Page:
Monthly Archives: July 2015

Baby Brothers

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Two loving brothers

A little while ago I wrote an article about how badly middle children were treated in the Middle Ages. I got to musing on this point again this week, mainly because my baby sister was being her usual grandparent-cum-babysitter-hogging self.

I was, of course, being unfair to my baby sister; I know this because my mum-cum-grandparent-cum-can’t-babysit-because-your-sister-might-need-me told me so.

This got me running for the history books – my own form of escapism – and I decided to look into younger siblings throughout history. I was amazed at how loyal, loving and unspoilt baby brothers were in Medieval times (does the sarcasm come across ok? IT SHOULD!).

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Helpful Henry I

Baby brothers were always very helpful, loyal and supportive. Look at Henry I. On his death  William the Conqueror left Normandy to his eldest son Robert Curthose, and he left England to his second son, William II Rufus.

Henry, who was son no. 3, was supportive of this and in no way resentful. Staying in England, he followed his older brother, William, everywhere. It must have been some sort of hero-worship, as Henry was always close by. In fact, he was so close to William that he was with him when William was ‘accidentally’ struck by an arrow in the New Forest.

Henry was so distraught by his brother’s death that he forgot his duty to look after his brother’s body. Not knowing what he was doing, he rode wildly away and somehow managed to find himself in Winchester.

Luckily this was where the Royal Treasury was held.

Henry came to his senses in Winchester and decided the sensible thing was to take control of the Treasury and get himself crowned at Westminster Abbey as soon as possible. He knew this what was William would have wanted. After all he’d spent most of his reign arguing with their older brother, Robert, so he wouldn’t have wanted him to be king.

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Robert Curthose, Henry I’s ‘guest’

And then there was Robert…..

Having taken on the onerous duties of kingship, Henry realised what a hard and difficult life it was. He didn’t want any one else to have to go through the hardships he was enduring, not even his brother the Duke of Normandy. After an hour-long battle – oops, I meant ‘discussion’ – at Tinchebray Henry very kindly took over the running of Normandy and sent Robert to Devizes Castle – and Spa – for the next 20 years, and then onto a hotel called the Cardiff Castle.

Of course, one of the better younger brothers was John, brother of Richard I. When Richard went on crusade to the holy Land, John did his best to look after Richard’s kingdom, even though he hadn’t been asked. He kept Richard’s enemies quiet by plotting with them – although he was never going to go through with the plots. He looked after some castles – such as Nottingham – so that Richard’s civil servants had their hands free to do other tasks.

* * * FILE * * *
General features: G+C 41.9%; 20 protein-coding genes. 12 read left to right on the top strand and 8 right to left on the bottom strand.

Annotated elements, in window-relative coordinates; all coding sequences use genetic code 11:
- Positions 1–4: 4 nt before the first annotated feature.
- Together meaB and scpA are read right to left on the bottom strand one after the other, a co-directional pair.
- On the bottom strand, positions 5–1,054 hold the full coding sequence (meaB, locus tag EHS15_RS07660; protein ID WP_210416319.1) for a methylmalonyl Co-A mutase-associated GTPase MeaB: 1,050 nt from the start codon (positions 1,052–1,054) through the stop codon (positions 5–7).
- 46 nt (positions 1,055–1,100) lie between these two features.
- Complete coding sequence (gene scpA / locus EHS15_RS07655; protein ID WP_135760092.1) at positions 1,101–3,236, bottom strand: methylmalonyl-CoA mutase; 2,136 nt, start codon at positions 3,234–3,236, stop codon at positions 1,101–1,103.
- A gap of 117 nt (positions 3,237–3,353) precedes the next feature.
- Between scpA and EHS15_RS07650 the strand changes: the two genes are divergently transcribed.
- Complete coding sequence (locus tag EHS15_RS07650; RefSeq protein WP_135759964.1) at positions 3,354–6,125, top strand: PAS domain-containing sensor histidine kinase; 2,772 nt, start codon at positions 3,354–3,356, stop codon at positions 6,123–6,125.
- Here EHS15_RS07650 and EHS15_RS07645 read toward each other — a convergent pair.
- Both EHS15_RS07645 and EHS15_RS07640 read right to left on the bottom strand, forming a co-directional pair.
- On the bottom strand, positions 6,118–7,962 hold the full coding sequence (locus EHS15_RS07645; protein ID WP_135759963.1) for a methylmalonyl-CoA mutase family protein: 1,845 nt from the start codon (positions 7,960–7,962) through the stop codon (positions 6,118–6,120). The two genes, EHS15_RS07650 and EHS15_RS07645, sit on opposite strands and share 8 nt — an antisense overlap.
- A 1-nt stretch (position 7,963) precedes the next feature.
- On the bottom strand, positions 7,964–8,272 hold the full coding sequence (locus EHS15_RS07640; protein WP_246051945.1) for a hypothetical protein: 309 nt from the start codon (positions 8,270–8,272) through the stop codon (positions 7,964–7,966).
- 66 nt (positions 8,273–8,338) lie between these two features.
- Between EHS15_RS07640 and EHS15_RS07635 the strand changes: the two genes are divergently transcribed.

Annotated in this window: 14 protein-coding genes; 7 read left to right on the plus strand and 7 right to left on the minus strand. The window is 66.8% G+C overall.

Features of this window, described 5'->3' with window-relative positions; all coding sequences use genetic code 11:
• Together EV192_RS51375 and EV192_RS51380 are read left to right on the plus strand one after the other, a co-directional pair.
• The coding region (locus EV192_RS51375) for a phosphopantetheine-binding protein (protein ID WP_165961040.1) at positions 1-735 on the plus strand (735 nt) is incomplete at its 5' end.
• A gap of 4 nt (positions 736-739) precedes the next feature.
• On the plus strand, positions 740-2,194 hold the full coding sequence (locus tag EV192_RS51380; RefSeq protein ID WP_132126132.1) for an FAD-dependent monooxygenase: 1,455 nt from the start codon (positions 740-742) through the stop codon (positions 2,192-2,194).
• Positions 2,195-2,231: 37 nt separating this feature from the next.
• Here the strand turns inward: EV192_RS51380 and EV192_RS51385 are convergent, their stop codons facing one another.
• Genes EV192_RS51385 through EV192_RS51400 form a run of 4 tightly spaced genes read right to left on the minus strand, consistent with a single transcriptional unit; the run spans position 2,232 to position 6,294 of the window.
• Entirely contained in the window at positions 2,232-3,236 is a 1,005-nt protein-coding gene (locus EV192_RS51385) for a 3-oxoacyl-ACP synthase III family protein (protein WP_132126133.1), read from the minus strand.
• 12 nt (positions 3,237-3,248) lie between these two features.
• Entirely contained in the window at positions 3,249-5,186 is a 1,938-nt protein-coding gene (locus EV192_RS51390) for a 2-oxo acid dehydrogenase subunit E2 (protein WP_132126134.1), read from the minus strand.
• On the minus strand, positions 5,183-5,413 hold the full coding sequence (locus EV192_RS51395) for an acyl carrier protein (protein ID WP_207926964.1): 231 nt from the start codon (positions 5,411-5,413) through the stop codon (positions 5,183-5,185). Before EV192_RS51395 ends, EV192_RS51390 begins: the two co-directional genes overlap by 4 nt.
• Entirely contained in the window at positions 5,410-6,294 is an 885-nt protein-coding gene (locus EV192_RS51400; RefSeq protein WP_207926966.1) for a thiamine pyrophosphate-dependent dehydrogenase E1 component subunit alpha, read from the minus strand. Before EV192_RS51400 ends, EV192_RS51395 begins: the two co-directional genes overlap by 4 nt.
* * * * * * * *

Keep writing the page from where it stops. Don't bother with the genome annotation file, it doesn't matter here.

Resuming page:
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Durnstein Castle, Richard I’s holiday home in Germany

Even more helpfully John, knowing how onerous it was to run a country, tried his best to use his own money – and that of the king of France – in order to extend Richard’s holiday in Germany. Richard was having such a good time that John felt it a shame his holiday would ever have to finish.

There were, of course, younger brothers who took advantage of their older sibling’s generosity. Edward Bruce, for example, liked the idea of having a crown of his own and asked his older brother, Robert, to help him claim one by giving him an army to invade Ireland. Unfortunately, Edward got carried away and lost his head.

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Distracted Duke Humphrey

Humphrey, Duke of Gloucester, also asked older brothers, Henry V and John Duke of Bedford, to help him carve out a little country for himself after he married Jacqueline de Hainault. Jacqueline had been chased out of her own country by her husband (her other husband, not Duke Humphrey) and her uncle.

Humphrey tried his best to win the country back for Jacqueline, until he got distracted by Jacqueline’s lady-in-waiting, Eleanor de Cobham.  Humphrey lost interest in his wife’s Dutch lands and legged it back to Ol’ Blighty and, on finding out he wasn’t actually married to Jacqueline as she already had a husband, married Eleanor.

And now we come to the best little brother of all……

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Edward IV making the most of his leisure-time

He was loyal and faithful throughout his brother’s two kingships. Richard of Gloucester did everything for his bog brother Edward. He hero-worshipped him; followed him into exiled; ran the North of England for Edward so that Edward had more leisure-time.

He was a model baby brother and that didn’t end with Edward’s premature death at the age of 40 (probably because he didn’t have enough leisure-time).

Richard obviously thought that Edward had died from over-work. He blamed all those around Edward who had not told the king to ‘take a rest’ regularly. When he came to London to commiserate with his beloved sister-in-law, Richard punished those he blamed for his brother’s early death.

Edward’s mistress, Jane Shore, who obviously had failed to make sure Edward was in bed nice and early, was made to do penance and walk through the city barefoot. Richard was so mad at Edward’s best friend – for not making sure the king took his ease after a hard day’s work – that he relieved the man of his head.